As electric vehicles (EVs) have grown increasingly popular, so has the push to improve their supply chains. The latest movement in this trend comes as the Department of Energy (DOE) grants a $375 million loan to Li-Cycle, a lithium battery recycling company.
Even outside of recycling, U.S. lithium battery production is ramping up. In January 2023, the DOE awarded a $700 million loan to build an on-site processing facility at the Rhyolite Ridge lithium deposit. Lithium company Ioneer claims the site will produce enough lithium to build 400,000 EVs annually.
The American Battery Technology Company — another key player in lithium production and recycling — also announced the discovery of one of the largest lithium deposits in the U.S. in late February. With an estimated 15.8 million tons of lithium carbonate equivalent, the mine could further sustain the surge in domestic lithium-ion battery production.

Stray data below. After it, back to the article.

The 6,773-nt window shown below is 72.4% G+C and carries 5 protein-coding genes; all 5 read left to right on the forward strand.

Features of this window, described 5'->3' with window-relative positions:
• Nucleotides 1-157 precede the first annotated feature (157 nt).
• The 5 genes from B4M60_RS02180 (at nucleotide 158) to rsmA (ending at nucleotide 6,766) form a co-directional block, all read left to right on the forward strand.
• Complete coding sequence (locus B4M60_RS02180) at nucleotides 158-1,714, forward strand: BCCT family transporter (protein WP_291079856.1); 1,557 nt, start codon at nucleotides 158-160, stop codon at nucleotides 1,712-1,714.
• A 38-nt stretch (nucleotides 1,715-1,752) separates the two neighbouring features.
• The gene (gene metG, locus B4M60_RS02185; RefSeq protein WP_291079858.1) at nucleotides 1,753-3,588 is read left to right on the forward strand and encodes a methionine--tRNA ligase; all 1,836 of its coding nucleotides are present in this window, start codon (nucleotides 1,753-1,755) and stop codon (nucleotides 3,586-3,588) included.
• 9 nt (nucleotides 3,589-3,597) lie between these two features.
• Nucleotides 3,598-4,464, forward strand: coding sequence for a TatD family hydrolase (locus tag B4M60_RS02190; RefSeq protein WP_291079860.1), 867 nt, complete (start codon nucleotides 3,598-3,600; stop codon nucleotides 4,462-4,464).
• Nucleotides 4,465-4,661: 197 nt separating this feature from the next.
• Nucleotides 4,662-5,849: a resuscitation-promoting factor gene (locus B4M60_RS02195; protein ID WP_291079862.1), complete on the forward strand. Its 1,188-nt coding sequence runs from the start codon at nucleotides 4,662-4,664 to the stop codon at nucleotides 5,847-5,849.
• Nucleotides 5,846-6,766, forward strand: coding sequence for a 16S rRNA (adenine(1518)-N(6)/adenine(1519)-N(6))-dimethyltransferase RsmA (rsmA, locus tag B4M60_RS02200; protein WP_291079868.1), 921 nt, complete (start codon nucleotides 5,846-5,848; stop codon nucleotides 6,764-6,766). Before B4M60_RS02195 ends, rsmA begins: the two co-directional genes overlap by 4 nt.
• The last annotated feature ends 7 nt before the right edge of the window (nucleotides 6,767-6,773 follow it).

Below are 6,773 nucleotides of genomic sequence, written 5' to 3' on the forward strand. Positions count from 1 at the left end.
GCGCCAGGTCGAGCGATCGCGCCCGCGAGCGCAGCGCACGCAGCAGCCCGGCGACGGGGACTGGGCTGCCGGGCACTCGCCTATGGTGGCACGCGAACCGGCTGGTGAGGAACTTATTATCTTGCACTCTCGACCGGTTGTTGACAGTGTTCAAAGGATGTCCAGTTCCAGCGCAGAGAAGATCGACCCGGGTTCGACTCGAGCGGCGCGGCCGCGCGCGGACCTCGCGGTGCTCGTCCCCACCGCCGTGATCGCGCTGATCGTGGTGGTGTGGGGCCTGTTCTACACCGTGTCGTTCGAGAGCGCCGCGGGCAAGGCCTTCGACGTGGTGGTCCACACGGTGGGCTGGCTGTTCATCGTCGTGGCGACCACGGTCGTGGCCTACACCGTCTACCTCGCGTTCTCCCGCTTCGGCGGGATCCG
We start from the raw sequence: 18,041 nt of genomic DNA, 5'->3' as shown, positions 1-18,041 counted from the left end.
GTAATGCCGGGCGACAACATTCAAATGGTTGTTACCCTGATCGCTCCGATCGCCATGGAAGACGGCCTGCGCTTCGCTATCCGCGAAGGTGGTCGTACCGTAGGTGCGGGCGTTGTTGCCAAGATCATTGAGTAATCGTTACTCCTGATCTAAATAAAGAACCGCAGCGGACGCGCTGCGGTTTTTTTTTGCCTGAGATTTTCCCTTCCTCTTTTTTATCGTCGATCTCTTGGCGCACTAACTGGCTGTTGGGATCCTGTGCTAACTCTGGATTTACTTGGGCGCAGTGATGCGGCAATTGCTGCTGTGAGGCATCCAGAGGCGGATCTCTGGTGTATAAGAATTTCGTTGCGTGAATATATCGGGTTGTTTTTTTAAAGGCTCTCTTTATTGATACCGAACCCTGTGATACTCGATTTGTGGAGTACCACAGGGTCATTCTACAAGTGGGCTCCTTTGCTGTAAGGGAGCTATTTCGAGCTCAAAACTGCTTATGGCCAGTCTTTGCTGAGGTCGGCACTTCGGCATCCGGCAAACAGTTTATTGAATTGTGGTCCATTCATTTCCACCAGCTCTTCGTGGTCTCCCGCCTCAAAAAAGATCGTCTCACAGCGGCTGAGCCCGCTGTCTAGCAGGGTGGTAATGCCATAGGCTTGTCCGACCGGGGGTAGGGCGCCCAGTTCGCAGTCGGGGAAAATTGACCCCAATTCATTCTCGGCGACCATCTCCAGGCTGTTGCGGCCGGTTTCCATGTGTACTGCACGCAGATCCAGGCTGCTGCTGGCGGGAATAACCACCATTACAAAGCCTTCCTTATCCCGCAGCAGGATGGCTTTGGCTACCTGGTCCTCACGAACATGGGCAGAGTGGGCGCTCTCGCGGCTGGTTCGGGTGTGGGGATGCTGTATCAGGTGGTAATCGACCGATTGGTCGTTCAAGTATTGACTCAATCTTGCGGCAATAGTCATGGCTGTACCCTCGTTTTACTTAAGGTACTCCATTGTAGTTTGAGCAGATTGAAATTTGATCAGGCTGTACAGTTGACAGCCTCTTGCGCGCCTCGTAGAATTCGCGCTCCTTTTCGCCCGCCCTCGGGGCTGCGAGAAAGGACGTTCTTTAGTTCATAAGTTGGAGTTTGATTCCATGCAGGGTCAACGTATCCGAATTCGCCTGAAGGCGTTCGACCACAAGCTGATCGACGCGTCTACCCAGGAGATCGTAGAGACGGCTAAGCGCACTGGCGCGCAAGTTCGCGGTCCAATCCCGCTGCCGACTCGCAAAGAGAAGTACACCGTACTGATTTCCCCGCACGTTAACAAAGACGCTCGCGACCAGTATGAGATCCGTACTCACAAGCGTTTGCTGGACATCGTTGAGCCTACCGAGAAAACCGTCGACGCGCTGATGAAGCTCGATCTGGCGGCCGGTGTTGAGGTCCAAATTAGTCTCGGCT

These rising investments in lithium batteries come as the nation faces unprecedented demand for EV production. The U.S. aims for half of all domestically manufactured vehicles sold to be electric by 2030. However, this increasing demand has spurred a rise in lithium battery costs after more than a decade of falling prices.